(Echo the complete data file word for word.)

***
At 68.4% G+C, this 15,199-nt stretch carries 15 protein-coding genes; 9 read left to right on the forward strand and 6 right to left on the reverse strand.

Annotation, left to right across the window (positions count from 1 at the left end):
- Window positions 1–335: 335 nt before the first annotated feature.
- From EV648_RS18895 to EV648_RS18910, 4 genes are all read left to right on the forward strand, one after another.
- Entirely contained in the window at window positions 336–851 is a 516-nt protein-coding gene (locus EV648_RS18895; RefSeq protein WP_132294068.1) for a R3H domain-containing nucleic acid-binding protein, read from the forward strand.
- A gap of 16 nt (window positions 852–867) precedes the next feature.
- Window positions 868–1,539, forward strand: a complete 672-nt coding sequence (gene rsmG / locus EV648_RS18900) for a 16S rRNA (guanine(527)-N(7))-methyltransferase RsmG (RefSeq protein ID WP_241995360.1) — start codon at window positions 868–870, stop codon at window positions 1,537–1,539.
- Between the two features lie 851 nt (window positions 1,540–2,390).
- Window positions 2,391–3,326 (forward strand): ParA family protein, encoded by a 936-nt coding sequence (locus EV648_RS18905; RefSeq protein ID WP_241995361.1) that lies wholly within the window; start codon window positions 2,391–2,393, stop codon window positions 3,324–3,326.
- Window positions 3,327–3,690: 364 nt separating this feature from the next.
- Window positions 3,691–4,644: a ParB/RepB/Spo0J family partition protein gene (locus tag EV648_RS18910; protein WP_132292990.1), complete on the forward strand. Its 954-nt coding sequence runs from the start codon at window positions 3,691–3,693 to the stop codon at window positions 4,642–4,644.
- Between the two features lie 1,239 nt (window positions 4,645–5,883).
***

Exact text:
At 68.4% G+C, this 15,199-nt stretch carries 15 protein-coding genes; 9 read left to right on the forward strand and 6 right to left on the reverse strand.

Annotation, left to right across the window (positions count from 1 at the left end):
- Window positions 1–335: 335 nt before the first annotated feature.
- From EV648_RS18895 to EV648_RS18910, 4 genes are all read left to right on the forward strand, one after another.
- Entirely contained in the window at window positions 336–851 is a 516-nt protein-coding gene (locus EV648_RS18895; RefSeq protein WP_132294068.1) for a R3H domain-containing nucleic acid-binding protein, read from the forward strand.
- A gap of 16 nt (window positions 852–867) precedes the next feature.
- Window positions 868–1,539, forward strand: a complete 672-nt coding sequence (gene rsmG / locus EV648_RS18900) for a 16S rRNA (guanine(527)-N(7))-methyltransferase RsmG (RefSeq protein ID WP_241995360.1) — start codon at window positions 868–870, stop codon at window positions 1,537–1,539.
- Between the two features lie 851 nt (window positions 1,540–2,390).
- Window positions 2,391–3,326 (forward strand): ParA family protein, encoded by a 936-nt coding sequence (locus EV648_RS18905; RefSeq protein ID WP_241995361.1) that lies wholly within the window; start codon window positions 2,391–2,393, stop codon window positions 3,324–3,326.
- Window positions 3,327–3,690: 364 nt separating this feature from the next.
- Window positions 3,691–4,644: a ParB/RepB/Spo0J family partition protein gene (locus tag EV648_RS18910; protein WP_132292990.1), complete on the forward strand. Its 954-nt coding sequence runs from the start codon at window positions 3,691–3,693 to the stop codon at window positions 4,642–4,644.
- Between the two features lie 1,239 nt (window positions 4,645–5,883).